There is no Wall Street In Hoboken
There was a recent article in the NY Daily News by Peter Siris, the “Guerilla Investor” to which I take exception. In the interest of full disclosure I will tell you that I know Peter because many years ago, I worked for his wife. I am sure he doesn’t remember me. Peter wrote about the difference between investing in stocks and real estate e. He starts out by saying that “there are big differences between investing in stocks and buying and selling in real estate” and then completely ignores his own statement. Peter’s argument, as I understand it, is that real estate is riskier than stocks because margin requirements force an investor to maintain a greater equity stake in stock purchases. Housing prices may continue to drop and a large number of homes may be worth less than their equity. (I take it he means that the mortgage obligation on these properties will be greater than the market value of the property). According to Peter, that may precipitate a crisis.
You Can’t Live In Your Stock Portfolio
There is a primary, fundamental difference that Peter ignores. Stocks are an investment. Real estate, for the most part, is where people live – it is their home. Investors may buy stocks hoping they will appreciate or pay income in the form of dividends. People buy real estate to have a roof over their heads. If stocks go down and the investor takes a loss it’s still purely an investment. Real estate is different. All those homeowners whose value dropped can’t just sell their homes and not have another one. They still need a place to live. If they do sell, even at a loss, chances are other properties in their community have been similarly impacted and the new property they buy can be bought at a commensurately lower price. Some may refinance and get a mortgage more suitable for their financial situation.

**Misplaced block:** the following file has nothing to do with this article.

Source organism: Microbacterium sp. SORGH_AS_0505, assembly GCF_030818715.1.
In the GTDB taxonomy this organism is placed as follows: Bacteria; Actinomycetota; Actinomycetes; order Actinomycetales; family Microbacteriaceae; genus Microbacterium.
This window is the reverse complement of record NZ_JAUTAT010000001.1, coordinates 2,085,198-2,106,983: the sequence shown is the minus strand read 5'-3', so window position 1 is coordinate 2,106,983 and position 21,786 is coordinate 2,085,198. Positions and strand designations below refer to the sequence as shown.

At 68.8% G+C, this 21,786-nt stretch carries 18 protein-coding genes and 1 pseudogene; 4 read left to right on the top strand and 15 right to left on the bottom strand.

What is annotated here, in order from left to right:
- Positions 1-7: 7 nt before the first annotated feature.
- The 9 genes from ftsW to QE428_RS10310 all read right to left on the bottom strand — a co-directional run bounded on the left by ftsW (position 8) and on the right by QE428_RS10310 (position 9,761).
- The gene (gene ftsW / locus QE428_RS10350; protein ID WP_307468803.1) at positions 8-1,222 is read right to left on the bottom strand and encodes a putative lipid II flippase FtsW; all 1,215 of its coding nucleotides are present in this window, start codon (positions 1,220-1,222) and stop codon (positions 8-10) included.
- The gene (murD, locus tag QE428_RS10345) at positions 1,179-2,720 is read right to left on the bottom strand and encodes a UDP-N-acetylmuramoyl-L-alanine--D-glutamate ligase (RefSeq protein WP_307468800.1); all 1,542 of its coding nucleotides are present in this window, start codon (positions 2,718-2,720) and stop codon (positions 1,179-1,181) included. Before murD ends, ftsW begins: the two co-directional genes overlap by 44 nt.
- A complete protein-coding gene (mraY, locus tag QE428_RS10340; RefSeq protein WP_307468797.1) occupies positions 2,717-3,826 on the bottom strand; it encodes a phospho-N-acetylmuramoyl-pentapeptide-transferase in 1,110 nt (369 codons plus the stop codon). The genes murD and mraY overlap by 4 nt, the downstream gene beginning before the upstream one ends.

Investors can Rent and Profit Rather Than Sell
What about people who purchase real estate as an investment? They, too, do not necessarily need to sell and when housing prices fall rents tend to rise. Real estate investors typically earn greater rental income even when their properties value has declined. That has certainly been the case here in Hoboken.
Sellers Can Be Greedy
I recognize that there are buyers who over-reached and now can’t make their mortgage payments and may even face forclosure. It’s true that there were innocent (typically lower income) buyers who were misled by unscrupulous mortgage lenders and have had balloon payments become due or interest rates reset. How many homeowners, however, have put their homes on the market not because they must but because they are curious to see how much they can get above what they paid? When they learn that they can’t get what they had hoped for, they decide not to sell. They wait until the market improves or don’t sell at all and just keep living in their home. Not every homeowner with a drop in value is going to sell their home.
Apples are Not Oranges
There is difference between the margin requirements for buying stock and the mortgage requirements to get a home. An investor can walk away from a stock purchase and write it off as a loss. Even if homeowners have no equity in their homes, if they don’t have to sell, they haven’t lost anything. They still need a place to live. Stocks and real estate are like apples and oranges. The comparisons Peter tries to make just don’t hold.